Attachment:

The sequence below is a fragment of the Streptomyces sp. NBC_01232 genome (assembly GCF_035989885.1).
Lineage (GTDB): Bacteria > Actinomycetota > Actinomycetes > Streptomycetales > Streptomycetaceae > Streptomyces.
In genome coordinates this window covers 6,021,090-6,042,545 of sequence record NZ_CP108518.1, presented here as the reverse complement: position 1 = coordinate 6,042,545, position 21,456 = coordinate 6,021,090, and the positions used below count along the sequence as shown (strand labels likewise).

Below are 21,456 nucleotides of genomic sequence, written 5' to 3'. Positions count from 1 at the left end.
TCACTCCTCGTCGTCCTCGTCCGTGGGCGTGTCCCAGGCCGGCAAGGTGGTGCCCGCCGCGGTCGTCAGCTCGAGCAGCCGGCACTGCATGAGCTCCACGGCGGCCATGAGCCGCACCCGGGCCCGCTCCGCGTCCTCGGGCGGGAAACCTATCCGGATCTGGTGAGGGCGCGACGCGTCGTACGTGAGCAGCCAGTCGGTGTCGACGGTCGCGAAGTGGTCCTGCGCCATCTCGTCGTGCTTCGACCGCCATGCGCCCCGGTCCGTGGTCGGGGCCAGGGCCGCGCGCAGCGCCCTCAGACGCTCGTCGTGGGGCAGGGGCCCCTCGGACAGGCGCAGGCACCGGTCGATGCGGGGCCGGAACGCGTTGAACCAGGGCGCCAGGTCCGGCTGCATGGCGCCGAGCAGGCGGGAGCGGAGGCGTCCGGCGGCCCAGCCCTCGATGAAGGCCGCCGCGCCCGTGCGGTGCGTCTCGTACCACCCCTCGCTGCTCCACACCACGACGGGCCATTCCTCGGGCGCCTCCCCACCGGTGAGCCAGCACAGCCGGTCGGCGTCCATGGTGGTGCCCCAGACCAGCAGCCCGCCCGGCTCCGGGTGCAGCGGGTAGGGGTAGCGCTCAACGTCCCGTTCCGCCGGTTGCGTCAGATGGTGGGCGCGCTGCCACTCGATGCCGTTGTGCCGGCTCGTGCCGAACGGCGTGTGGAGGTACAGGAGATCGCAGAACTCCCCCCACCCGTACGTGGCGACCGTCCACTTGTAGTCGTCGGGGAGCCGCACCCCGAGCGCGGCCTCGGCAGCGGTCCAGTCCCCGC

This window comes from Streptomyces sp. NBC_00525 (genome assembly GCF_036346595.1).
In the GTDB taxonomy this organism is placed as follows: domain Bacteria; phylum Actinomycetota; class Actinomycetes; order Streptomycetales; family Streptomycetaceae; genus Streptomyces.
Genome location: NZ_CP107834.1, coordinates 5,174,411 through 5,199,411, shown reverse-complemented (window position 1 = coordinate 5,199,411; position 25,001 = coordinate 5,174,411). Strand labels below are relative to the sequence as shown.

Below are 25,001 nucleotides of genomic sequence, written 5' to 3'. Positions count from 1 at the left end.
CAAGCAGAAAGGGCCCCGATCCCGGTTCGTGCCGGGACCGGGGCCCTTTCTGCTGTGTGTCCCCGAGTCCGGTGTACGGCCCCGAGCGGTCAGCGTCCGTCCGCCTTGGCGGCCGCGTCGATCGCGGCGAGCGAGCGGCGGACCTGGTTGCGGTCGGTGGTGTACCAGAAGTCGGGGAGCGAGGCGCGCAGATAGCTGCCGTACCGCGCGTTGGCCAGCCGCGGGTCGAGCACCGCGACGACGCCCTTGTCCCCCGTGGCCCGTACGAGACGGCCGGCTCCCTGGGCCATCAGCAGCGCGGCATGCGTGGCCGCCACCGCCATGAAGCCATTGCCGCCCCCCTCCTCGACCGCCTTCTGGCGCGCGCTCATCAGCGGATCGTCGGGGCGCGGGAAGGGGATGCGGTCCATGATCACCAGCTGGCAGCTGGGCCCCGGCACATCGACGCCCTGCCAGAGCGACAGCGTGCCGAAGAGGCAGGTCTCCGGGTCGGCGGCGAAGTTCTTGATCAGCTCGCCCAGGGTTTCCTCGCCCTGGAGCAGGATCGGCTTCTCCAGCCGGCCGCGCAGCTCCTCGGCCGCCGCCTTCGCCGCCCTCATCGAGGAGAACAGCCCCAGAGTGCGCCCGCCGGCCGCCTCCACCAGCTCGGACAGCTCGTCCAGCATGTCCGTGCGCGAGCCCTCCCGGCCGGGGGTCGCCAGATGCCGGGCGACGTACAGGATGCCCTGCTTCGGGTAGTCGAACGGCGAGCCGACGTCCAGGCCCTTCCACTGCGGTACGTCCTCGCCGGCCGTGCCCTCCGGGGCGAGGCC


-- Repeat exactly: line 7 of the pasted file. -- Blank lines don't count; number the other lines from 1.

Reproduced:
In the GTDB taxonomy this organism is placed as follows: domain Bacteria; phylum Actinomycetota; class Actinomycetes; order Streptomycetales; family Streptomycetaceae; genus Streptomyces.